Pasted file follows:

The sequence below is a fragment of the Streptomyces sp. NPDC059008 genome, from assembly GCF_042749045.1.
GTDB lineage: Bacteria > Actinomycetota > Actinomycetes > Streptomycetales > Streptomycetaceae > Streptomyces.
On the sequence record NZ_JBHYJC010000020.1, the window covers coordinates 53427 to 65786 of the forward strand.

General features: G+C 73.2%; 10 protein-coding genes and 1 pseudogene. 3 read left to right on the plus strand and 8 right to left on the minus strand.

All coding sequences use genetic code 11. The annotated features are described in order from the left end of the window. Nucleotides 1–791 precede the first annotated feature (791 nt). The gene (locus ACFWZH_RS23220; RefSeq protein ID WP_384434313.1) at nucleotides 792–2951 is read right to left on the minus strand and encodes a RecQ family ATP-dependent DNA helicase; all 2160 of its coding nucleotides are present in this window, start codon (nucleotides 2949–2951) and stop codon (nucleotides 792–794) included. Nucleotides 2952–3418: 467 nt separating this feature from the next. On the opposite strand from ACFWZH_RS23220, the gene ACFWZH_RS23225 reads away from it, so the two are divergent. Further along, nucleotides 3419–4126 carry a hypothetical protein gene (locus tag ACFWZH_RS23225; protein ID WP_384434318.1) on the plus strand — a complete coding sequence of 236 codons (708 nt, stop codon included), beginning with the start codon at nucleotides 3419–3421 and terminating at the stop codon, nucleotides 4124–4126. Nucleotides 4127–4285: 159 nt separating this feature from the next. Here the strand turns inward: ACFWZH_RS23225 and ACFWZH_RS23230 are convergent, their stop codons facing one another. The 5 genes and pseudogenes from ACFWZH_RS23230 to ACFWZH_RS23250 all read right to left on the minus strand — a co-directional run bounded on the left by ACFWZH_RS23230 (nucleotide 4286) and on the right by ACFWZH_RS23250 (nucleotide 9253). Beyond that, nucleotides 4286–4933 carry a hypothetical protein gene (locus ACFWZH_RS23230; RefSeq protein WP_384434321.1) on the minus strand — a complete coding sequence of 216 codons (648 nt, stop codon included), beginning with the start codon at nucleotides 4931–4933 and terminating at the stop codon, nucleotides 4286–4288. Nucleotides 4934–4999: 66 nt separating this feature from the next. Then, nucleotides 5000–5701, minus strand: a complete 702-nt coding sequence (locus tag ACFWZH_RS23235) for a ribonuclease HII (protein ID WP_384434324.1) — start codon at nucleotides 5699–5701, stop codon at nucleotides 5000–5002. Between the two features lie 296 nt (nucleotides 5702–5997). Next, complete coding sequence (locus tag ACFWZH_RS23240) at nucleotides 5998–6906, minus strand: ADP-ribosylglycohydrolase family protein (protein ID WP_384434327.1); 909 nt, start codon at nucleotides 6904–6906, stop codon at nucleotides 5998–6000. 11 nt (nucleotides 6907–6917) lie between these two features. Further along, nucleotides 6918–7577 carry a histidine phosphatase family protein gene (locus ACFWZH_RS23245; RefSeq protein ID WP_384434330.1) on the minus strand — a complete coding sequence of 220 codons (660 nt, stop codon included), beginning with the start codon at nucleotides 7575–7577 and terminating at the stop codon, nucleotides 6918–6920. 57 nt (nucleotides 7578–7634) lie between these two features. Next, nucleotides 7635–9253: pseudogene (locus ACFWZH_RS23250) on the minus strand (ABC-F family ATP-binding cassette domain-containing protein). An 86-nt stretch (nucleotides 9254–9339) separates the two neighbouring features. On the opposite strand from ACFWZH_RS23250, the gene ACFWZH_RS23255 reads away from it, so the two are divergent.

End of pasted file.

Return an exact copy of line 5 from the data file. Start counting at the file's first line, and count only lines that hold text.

All coding sequences use genetic code 11. The annotated features are described in order from the left end of the window. Nucleotides 1–791 precede the first annotated feature (791 nt). The gene (locus ACFWZH_RS23220; RefSeq protein ID WP_384434313.1) at nucleotides 792–2951 is read right to left on the minus strand and encodes a RecQ family ATP-dependent DNA helicase; all 2160 of its coding nucleotides are present in this window, start codon (nucleotides 2949–2951) and stop codon (nucleotides 792–794) included. Nucleotides 2952–3418: 467 nt separating this feature from the next. On the opposite strand from ACFWZH_RS23220, the gene ACFWZH_RS23225 reads away from it, so the two are divergent. Further along, nucleotides 3419–4126 carry a hypothetical protein gene (locus tag ACFWZH_RS23225; protein ID WP_384434318.1) on the plus strand — a complete coding sequence of 236 codons (708 nt, stop codon included), beginning with the start codon at nucleotides 3419–3421 and terminating at the stop codon, nucleotides 4124–4126. Nucleotides 4127–4285: 159 nt separating this feature from the next. Here the strand turns inward: ACFWZH_RS23225 and ACFWZH_RS23230 are convergent, their stop codons facing one another. The 5 genes and pseudogenes from ACFWZH_RS23230 to ACFWZH_RS23250 all read right to left on the minus strand — a co-directional run bounded on the left by ACFWZH_RS23230 (nucleotide 4286) and on the right by ACFWZH_RS23250 (nucleotide 9253). Beyond that, nucleotides 4286–4933 carry a hypothetical protein gene (locus ACFWZH_RS23230; RefSeq protein WP_384434321.1) on the minus strand — a complete coding sequence of 216 codons (648 nt, stop codon included), beginning with the start codon at nucleotides 4931–4933 and terminating at the stop codon, nucleotides 4286–4288. Nucleotides 4934–4999: 66 nt separating this feature from the next. Then, nucleotides 5000–5701, minus strand: a complete 702-nt coding sequence (locus tag ACFWZH_RS23235) for a ribonuclease HII (protein ID WP_384434324.1) — start codon at nucleotides 5699–5701, stop codon at nucleotides 5000–5002. Between the two features lie 296 nt (nucleotides 5702–5997). Next, complete coding sequence (locus tag ACFWZH_RS23240) at nucleotides 5998–6906, minus strand: ADP-ribosylglycohydrolase family protein (protein ID WP_384434327.1); 909 nt, start codon at nucleotides 6904–6906, stop codon at nucleotides 5998–6000. 11 nt (nucleotides 6907–6917) lie between these two features. Further along, nucleotides 6918–7577 carry a histidine phosphatase family protein gene (locus ACFWZH_RS23245; RefSeq protein ID WP_384434330.1) on the minus strand — a complete coding sequence of 220 codons (660 nt, stop codon included), beginning with the start codon at nucleotides 7575–7577 and terminating at the stop codon, nucleotides 6918–6920. 57 nt (nucleotides 7578–7634) lie between these two features. Next, nucleotides 7635–9253: pseudogene (locus ACFWZH_RS23250) on the minus strand (ABC-F family ATP-binding cassette domain-containing protein). An 86-nt stretch (nucleotides 9254–9339) separates the two neighbouring features. On the opposite strand from ACFWZH_RS23250, the gene ACFWZH_RS23255 reads away from it, so the two are divergent.